Thursday, August 9, 2012

Gullible's Travels pt six - mon chien me manque :0(

Buddy as Rapunzel
Translation: I miss my dog. Has it been only 4 weeks? Really?

Now if you're not a dog lover you'd better tune out now, 'cos this post is dedicated to my buddy, Buddy.

In this ever-so canine inclusive environment watching those swim-suit clad dachshunds, and greedy little terriers with their restaurant platters piled with entrecôte, even when I step in dog-poo ( which in France is unavoidable) I just get this overwhelming desire to bear-hug my pup a l'orange.
You see, to steal a line from Jerry Maquire, he is " my ambassador of quaan".

The orange fur-person, who held all of the little pieces of me together for the tougher post-miscarriage months. My fuzzy, licky, nudger. He thought I'd died, I'm sure, when I didn't come back from an unscheduled hospital visit, turns out, with pre-eclampsia. He'd spent the week prior with his head glued to the back of my legs, only removing himself to sniff the toilet after I used it - he knew something was wrong.
6 months old

So tonight four weeks into our family holiday, showing my French nieces some photos of Lucie decorating him and film of them playing together in the park back home, it hit me with a wallop. I miss my nagging, soulful, needy, greedy, neurotic, emotional sponge of a mutt so bad it's like a stitch in my side.

Buddy's first interaction with a human puppy - here with our friend Darcey

When I think back of all the articles & pregnancy books I read that advised dog owners to distance themselves from their pets prior to the birth. (This is to avoid jealousy and any resultant negative and potentially dangerous behavior towards the new bundle of joy, from the four legged bundle of joy).
I was constantly tactfully reminded of this during my pregnancy, while sprawled on the rug with Buddy alternating between tummy rubs, ear tickles & bear hugs. My answer for nine months was "I know...I'll stop cuddling him so much, um, starting tomorrow.."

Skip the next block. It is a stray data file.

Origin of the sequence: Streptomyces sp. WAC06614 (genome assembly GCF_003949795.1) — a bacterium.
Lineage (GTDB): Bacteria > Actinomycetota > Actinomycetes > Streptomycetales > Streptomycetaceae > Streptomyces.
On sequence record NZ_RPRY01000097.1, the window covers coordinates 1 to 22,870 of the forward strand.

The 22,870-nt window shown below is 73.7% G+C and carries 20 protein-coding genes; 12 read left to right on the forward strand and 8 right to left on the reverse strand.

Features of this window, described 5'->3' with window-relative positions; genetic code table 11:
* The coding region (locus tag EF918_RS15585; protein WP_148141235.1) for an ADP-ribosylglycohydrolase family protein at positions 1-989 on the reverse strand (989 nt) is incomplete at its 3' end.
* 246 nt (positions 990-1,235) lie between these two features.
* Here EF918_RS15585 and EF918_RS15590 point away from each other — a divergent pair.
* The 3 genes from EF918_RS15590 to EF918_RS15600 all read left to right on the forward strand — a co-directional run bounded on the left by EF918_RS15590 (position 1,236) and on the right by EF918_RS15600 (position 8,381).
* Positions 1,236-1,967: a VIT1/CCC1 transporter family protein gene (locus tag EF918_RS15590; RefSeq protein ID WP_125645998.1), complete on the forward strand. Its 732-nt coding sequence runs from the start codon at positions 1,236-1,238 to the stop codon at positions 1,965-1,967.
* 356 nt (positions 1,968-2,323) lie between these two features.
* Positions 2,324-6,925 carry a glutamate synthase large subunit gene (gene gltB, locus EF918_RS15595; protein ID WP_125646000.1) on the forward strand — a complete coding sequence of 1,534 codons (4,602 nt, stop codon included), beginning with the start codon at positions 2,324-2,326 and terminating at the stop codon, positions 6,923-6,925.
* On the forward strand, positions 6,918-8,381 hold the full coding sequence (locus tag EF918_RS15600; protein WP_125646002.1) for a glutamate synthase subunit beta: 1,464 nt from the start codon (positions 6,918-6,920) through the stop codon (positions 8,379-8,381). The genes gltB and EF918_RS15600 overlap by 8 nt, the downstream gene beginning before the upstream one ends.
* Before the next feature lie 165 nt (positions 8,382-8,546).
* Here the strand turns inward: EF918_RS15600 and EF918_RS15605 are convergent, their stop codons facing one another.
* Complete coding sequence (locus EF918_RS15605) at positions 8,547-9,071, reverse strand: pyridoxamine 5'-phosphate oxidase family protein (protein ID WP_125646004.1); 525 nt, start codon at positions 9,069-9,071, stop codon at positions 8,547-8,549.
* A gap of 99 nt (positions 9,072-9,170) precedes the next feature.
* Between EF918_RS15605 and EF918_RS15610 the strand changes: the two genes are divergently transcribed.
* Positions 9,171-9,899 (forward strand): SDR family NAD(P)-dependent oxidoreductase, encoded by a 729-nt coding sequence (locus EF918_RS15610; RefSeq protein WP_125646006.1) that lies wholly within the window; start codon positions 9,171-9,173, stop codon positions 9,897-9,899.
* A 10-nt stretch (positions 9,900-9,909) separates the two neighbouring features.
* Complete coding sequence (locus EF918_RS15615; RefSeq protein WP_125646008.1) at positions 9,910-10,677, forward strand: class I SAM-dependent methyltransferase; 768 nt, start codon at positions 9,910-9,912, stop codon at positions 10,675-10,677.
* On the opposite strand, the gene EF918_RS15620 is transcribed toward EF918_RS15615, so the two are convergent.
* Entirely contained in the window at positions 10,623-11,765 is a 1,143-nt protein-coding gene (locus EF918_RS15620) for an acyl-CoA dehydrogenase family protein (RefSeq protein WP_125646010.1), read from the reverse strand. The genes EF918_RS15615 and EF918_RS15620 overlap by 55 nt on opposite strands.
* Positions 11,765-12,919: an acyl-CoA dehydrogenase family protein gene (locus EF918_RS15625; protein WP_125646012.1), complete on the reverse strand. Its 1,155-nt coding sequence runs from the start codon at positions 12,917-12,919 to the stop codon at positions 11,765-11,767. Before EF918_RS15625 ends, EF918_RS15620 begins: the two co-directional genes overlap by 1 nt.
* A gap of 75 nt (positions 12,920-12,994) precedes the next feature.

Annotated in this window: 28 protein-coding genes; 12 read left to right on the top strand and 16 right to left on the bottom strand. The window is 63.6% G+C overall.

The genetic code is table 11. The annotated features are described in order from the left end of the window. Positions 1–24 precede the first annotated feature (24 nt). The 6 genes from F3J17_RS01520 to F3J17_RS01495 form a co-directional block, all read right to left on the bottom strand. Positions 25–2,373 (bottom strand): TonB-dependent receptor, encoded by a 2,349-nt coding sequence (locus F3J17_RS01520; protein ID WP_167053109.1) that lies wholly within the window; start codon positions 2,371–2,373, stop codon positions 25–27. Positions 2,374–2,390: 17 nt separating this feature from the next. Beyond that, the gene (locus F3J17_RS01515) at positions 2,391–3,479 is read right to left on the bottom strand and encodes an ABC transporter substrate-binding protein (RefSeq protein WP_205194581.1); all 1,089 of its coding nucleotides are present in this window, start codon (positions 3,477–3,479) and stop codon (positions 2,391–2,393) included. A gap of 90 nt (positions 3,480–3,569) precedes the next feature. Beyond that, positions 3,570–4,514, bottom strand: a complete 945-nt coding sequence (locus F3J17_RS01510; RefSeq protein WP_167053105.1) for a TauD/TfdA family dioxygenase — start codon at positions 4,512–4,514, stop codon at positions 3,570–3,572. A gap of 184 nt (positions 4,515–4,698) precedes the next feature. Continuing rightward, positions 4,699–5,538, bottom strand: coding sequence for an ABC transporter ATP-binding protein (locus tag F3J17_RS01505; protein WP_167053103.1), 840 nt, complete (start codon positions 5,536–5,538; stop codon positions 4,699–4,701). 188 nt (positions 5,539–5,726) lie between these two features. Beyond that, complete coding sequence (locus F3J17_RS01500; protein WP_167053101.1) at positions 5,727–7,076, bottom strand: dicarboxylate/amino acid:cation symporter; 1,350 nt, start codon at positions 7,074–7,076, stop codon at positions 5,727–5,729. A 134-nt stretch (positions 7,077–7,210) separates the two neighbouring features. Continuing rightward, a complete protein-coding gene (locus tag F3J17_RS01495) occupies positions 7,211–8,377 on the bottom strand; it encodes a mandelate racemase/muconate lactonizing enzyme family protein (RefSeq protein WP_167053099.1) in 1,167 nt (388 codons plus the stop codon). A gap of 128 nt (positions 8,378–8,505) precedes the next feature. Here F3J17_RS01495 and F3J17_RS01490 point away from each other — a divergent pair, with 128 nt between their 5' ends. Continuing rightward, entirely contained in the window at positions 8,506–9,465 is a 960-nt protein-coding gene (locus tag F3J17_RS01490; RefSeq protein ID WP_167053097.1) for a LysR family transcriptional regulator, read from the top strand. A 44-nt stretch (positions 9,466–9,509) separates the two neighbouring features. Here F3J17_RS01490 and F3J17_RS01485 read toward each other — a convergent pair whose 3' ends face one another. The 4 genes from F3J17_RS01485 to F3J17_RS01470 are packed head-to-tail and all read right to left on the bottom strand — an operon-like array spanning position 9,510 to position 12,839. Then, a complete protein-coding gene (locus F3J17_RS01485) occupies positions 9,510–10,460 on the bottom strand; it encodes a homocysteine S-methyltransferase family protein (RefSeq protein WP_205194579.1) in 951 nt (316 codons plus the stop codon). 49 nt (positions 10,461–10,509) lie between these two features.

As it turned out, I never stopped cuddling him so much.

The 'experts' also advised taking items of soiled baby clothing home from the hospital to "get the pet used to the new baby smells" Buddy was not remotely interested, his first whiff of my hospital clothing however sent him into a frenzy. I was alive after-all.
And when he saw me, baby or no, it was business as usual.

He's been fabulous, we knew he loved kids from the way he behaved with our friends little grommets. But the time he took on an enormous male bull mastiff on our account I was truly impressed. Bud, (Doberman crossed with a smaller orange mutt) is 29 kilos of lean muscle, but this thing had at least another 20 kilos on him and it was running at me (with Lucie strapped to my chest in the baby bjorn) like a freight train. Bud had been mid-pee on a bush about 50 meters away when he saw this thing coming at us. He took off like an olympic sprinter out of the block angled across this monsters trajectory and hit it full pelt in the flank knocking it off its feet.

The 'Mona Lisa' smile
He was our hero. Even though it turned out the thing was an overgrown pup, just 2 years old, more interested in the ball thrower balanced on my shoulder than anything else in the park. I was still mighty relieved he didnt get to jump up on me and my teeny tiny passenger.

Buddy used the same technique a week later to rescue a female Doberman puppy who was being mauled by a big mongrel. We were about to get into the car after a long walk when suddenly there was this terrible shrieking and yelping. Bud flew across two rugby fields to hit the savage dog, like a torpedo, in the shoulder. The mongrel staggered to it's feet and took off in fright while Buddy stood nudging and licking the puppy's neck where she'd been chewed.

He's a good dog.

Other heroics include removing his best friend Aldo (a feisty Jack Russell) from the jaws of an insane Staffordshire Bull Terrier. That was one of the two times I've actually seen him really fight.
The "can't-I- come-on -the -sofa -too" face
And breaking up several pack fights, just by waltzing into the fray & giving the combatants a meaningful look. Each time the dogs disperse I wonder what it is he says or does in dog-speak that makes 'em quit & head home.
He does the same when I Lucie & I have a bust-up; as soon as the shouting reaches a certain pitch, in comes the orange peacemaker, shoving between us giving us both that 'meaningful' look...
Except I have no idea what it means.

So yeah, he's a needy, greedy, frizz-bee obsessed, cuddle-mugging, licky nudger and a colossal emotional sponge but he's also my zen-master and I miss him to pieces.

Saturday morning walks along the harbor
His new winter Dryzabone


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